The words “genius”, “original” and “unique” probably get thrown around a little more freely than they really ought to when it comes to enthusing about great musicians and their work. In reality, it’s rare for an artist - no matter how skilled - to possess an exceptional natural capacity (genius) for creating musical blueprints that go on to inspire others (original), and for their work to be truly unparalleled by anything that has come before or since (unique).
But they’re all essential terms if we’re even going to try and get to grips with the idiosyncratic brilliance of Joni Mitchell’s guitar craft.
From her earliest recordings to her seminal 1971 work Blue, through to 1994’s Grammy-winning Turbulent Indigo and beyond, Joni’s sound has always been in a constant state of evolution. Sure, she’s best known for memorable folk-hued hits like Big Yellow Taxi, The Circle Game, Chelsea Morning, A Case Of You and California (the latter of which both get their characteristic chime from an Appalachian Dulcimer), but there’s so much more to the groundbreaking, risk-taking artist that is Joni Mitchell.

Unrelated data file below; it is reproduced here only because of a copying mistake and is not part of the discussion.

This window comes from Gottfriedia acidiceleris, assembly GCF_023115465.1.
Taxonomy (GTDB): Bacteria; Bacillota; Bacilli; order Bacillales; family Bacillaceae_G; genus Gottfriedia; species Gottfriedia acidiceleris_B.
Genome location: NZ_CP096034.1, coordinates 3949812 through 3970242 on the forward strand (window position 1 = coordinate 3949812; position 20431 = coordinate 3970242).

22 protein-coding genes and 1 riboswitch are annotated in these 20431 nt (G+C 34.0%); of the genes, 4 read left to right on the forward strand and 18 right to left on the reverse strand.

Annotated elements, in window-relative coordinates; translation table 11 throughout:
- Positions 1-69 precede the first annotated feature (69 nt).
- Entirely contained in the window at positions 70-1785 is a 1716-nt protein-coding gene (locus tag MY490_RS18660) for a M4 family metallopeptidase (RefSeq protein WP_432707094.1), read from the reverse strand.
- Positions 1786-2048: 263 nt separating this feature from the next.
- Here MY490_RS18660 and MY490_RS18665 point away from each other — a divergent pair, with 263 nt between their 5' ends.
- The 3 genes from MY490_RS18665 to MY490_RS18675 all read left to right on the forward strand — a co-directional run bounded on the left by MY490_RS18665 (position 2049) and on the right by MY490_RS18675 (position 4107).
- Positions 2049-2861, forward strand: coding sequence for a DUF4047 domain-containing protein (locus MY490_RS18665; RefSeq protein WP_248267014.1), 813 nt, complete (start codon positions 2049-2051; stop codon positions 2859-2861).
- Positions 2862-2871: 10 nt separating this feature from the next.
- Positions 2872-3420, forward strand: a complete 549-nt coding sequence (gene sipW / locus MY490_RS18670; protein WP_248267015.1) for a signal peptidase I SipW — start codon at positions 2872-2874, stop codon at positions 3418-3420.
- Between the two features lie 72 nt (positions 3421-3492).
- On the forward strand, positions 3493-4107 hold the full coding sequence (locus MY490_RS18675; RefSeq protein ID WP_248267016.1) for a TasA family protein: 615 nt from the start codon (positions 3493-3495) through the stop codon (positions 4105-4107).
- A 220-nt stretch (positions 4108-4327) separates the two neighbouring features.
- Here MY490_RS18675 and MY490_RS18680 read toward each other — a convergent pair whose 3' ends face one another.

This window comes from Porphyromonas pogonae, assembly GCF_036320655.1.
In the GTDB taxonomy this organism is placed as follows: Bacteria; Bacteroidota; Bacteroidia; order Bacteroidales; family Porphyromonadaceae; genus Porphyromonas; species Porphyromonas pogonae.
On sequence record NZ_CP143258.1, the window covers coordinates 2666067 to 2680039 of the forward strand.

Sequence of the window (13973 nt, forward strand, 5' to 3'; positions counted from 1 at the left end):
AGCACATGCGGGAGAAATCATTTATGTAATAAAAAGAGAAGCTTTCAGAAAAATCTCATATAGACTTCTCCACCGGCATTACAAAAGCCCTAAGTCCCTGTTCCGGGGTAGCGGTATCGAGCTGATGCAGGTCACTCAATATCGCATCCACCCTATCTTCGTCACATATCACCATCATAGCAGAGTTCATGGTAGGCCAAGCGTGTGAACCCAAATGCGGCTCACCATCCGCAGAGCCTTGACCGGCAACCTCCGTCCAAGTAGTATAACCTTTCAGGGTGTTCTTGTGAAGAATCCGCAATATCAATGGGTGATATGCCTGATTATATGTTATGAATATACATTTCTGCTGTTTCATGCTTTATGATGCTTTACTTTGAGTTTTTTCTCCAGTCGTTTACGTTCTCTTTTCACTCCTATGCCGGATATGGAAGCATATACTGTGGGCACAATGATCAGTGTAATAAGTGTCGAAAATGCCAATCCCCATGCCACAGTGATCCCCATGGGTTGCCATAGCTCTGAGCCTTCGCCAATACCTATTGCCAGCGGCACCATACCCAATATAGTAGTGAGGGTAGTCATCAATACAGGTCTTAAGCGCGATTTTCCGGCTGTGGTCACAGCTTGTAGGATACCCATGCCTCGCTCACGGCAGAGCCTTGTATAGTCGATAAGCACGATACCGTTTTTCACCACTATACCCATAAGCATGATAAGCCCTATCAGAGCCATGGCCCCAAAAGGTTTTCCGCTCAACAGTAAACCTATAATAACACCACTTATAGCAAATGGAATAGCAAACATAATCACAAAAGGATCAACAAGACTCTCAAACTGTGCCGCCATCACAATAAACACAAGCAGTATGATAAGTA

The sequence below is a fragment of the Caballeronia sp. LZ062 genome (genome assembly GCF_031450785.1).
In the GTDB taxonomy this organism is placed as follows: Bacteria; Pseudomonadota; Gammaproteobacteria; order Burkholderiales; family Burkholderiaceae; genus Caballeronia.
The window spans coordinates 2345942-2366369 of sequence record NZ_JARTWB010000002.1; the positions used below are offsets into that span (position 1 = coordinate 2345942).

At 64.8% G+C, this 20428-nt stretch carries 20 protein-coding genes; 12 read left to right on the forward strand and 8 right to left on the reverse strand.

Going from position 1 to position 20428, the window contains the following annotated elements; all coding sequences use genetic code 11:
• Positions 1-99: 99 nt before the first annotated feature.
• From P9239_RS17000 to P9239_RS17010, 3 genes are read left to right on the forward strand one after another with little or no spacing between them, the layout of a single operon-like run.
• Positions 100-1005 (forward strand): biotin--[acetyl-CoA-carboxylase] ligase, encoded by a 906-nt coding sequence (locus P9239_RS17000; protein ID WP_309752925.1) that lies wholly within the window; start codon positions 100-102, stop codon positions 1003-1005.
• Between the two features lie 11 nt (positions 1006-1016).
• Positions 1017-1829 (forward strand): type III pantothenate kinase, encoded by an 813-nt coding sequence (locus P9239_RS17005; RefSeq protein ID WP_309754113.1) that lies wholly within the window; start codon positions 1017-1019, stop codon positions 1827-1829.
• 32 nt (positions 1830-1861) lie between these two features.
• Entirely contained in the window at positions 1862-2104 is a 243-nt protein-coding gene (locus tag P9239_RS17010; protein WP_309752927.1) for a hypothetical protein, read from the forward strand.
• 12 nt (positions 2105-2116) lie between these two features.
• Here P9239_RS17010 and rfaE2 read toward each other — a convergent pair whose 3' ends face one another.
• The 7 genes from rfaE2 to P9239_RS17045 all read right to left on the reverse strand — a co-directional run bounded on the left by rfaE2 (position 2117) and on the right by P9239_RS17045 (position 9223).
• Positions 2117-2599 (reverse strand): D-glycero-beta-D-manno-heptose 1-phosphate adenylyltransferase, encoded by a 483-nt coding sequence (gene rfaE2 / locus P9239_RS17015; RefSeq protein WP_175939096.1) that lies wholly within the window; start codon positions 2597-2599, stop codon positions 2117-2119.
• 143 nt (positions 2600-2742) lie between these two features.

Born and raised in rural Canada, a childhood bout of polio left Joni with a weakened left hand, and not long into her playing journey, she discovered that dabbling in open tunings would allow her to access chord shapes and voicings that were beyond reach in good ol’ standard. Tuning her guitar to open chords – like open E (E-B-E-G♯-B-E), Open D (D-A-D-F♯-A-D) or Open G (D-G-D-G-B-D) – literally opened up a whole new world of harmonic possibilities for the young songwriter and encouraged an exploratory approach that was altogether unencumbered by traditional fretboard wisdom.
It’s an approach that’s come to define her sound, and Joni herself estimates that she’s used upwards of 55 different tunings throughout her career – many of which are of her own design. To cope with the sheer volume, she’s also devised a system for naming and remembering them all, which is as ingenious as it is intuitive.